CASH: In the South, light to moderate amounts of cattle traded from $119 to $120, steady to $1 firmer. Light to moderate trade was seen in the North, with prices ranging from $120 to $121 live and $191 dressed, up $2 to $3 from the previous week. This slaughter volumes were a bit disappointing. This week slaughter volume is expected to be only modestly larger between 645–650,000 head. For a true verifiable rally in fed prices, slaughter volumes require a move to the 670,000 level. Feeder Cattle exchanged hands at levels steady to $4 higher. Calves were mostly steady to $3 higher. Market cows traded mixed, from $2 lower to $1 firmer.
BOXED BEEF: The Choice cutout closed the week $10.55 higher at 314.06, while Select over the same period advanced by $8.57 at $295.27. Late in the week, buyer appetite slowed. It would be interesting to see how this trend continues into next week’s prices. Looking into next week, when sellers try to attract customers in the market, asking prices should level out. If buyers’ immediate needs are satisfied, they may want to sit on the sidelines, putting downward pressure on prices by the end of the week. Last-minute Memorial Day and Father’s Day purchases can keep steak cuts at a minimum. If demand increases, other products can fail to find homes at current levels. At the very least, the cutout could be vulnerable to declines. Further into mid-summer, procurement for Independence Day will help the complex, but hamburgers normally do better than higher-priced foods. Aside from that, demand will be smaller and supply will be plentiful.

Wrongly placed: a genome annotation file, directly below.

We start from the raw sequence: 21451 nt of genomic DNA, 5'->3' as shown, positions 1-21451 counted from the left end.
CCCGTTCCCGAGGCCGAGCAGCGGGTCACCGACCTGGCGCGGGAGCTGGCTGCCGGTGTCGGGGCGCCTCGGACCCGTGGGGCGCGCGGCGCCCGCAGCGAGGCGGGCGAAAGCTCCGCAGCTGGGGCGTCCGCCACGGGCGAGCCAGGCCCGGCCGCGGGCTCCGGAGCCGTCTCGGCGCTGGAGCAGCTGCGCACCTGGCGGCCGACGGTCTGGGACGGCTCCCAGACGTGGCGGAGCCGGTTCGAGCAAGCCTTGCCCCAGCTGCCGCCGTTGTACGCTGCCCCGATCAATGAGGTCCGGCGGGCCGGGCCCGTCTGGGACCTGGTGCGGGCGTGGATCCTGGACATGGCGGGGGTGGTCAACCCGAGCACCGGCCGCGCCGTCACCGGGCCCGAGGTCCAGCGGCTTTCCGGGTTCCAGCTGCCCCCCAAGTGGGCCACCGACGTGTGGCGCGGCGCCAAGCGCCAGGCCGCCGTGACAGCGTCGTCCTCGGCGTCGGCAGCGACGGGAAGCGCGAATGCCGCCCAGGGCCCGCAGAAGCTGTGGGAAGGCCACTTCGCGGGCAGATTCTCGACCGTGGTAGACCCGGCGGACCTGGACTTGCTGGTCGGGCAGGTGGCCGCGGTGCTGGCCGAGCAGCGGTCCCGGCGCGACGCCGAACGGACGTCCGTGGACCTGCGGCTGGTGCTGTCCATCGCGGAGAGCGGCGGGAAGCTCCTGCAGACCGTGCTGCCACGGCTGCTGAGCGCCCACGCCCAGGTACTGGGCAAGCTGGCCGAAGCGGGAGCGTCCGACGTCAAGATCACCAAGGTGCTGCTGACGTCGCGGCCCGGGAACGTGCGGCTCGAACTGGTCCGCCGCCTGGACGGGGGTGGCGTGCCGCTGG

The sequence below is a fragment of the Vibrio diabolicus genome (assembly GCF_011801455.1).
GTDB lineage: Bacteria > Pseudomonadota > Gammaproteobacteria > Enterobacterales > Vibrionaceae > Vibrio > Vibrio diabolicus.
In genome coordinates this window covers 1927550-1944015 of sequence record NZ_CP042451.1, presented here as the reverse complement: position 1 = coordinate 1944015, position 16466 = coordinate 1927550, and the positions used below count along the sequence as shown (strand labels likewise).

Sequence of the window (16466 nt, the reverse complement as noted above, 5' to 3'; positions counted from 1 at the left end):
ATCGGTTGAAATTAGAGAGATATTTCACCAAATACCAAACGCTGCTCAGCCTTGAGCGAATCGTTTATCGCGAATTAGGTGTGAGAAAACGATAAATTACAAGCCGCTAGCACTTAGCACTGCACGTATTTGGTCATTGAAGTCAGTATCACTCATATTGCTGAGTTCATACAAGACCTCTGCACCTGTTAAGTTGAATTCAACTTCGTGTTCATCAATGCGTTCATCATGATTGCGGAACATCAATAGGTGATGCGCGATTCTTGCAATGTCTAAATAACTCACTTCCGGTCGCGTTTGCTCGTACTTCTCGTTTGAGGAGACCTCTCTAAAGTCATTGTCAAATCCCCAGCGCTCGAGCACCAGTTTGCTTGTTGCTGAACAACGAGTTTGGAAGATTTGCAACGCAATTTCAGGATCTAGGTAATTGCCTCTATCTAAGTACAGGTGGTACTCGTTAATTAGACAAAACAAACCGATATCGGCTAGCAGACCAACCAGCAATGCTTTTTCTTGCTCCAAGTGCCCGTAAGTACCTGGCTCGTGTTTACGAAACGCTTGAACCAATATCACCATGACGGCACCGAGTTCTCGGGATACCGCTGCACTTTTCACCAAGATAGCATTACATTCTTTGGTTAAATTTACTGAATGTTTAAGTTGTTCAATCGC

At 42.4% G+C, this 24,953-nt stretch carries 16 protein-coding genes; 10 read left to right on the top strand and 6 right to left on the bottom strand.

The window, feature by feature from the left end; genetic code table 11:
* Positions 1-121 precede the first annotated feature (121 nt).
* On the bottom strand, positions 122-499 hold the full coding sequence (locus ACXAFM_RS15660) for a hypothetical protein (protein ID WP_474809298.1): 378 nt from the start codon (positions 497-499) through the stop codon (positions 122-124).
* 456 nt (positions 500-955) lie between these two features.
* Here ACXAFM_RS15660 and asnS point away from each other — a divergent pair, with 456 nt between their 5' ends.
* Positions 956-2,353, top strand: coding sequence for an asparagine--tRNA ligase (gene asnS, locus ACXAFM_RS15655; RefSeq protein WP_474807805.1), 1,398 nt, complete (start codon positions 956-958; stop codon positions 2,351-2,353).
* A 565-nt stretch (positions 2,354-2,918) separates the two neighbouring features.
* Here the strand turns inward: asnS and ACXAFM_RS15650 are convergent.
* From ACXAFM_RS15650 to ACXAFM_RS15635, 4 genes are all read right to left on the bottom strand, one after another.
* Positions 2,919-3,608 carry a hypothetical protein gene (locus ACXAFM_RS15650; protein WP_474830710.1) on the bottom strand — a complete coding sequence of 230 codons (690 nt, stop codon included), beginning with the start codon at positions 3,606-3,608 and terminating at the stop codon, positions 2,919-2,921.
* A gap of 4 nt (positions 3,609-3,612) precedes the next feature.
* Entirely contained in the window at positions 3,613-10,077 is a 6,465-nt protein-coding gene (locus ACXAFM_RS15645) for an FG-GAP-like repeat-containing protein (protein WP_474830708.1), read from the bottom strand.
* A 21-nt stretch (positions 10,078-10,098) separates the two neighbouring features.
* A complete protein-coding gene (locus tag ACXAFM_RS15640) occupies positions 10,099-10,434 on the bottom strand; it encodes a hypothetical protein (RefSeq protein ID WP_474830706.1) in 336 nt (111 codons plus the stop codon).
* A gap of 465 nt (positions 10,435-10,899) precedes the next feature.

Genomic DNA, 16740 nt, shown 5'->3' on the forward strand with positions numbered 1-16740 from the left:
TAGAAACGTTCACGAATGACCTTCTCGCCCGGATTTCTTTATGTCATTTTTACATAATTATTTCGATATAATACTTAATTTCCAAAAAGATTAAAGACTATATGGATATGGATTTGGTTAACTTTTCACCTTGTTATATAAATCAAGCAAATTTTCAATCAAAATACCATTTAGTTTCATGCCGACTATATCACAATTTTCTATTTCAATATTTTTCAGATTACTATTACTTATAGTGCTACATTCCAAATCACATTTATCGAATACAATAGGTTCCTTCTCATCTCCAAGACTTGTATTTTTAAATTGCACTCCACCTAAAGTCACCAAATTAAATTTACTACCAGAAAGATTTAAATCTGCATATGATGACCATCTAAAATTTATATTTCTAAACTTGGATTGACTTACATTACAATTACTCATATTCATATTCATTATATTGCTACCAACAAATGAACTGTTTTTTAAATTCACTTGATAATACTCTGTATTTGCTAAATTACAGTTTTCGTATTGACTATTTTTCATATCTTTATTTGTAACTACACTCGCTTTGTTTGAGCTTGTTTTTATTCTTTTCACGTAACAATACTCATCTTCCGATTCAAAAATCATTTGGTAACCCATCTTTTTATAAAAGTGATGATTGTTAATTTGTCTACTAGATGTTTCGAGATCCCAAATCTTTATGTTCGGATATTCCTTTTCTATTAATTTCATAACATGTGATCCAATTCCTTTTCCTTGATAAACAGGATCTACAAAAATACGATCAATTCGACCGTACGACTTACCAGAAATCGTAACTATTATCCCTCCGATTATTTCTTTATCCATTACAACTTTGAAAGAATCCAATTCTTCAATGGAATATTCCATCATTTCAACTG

(USDA): USDA lowered corn ending stocks for the 2020-21 crop USDA lowered corn ending stocks for the 2020-21 crop 95 million bushels (mb) to 1.257 billion bushels (bb) on Wednesday, coming in slightly below the pre-report average projections and reflecting higher export demand. USDA sees tight soybean stocks continuing into the 2021-22 crop year. It left old-crop stocks unchanged at 120 mb, while providing only a meager increase to the new-crop situation at 140 mb. USDA on Wednesday released its monthly World Agricultural Supply and Demand Estimates (WASDE) report. The May report included, not only the use and ending stock estimates for the 2020-21 crops (old crop), but also the first breakdown of projected supplies and demand for the 2021-22 new crops that farmers are just now putting into the fields for corn and soybeans. Wednesday’s new U.S. ending stocks estimates were bearish for corn, neutral for soybeans and wheat. Meanwhile, world ending stocks estimates as bearish for corn, neutral for soybeans and bullish for wheat.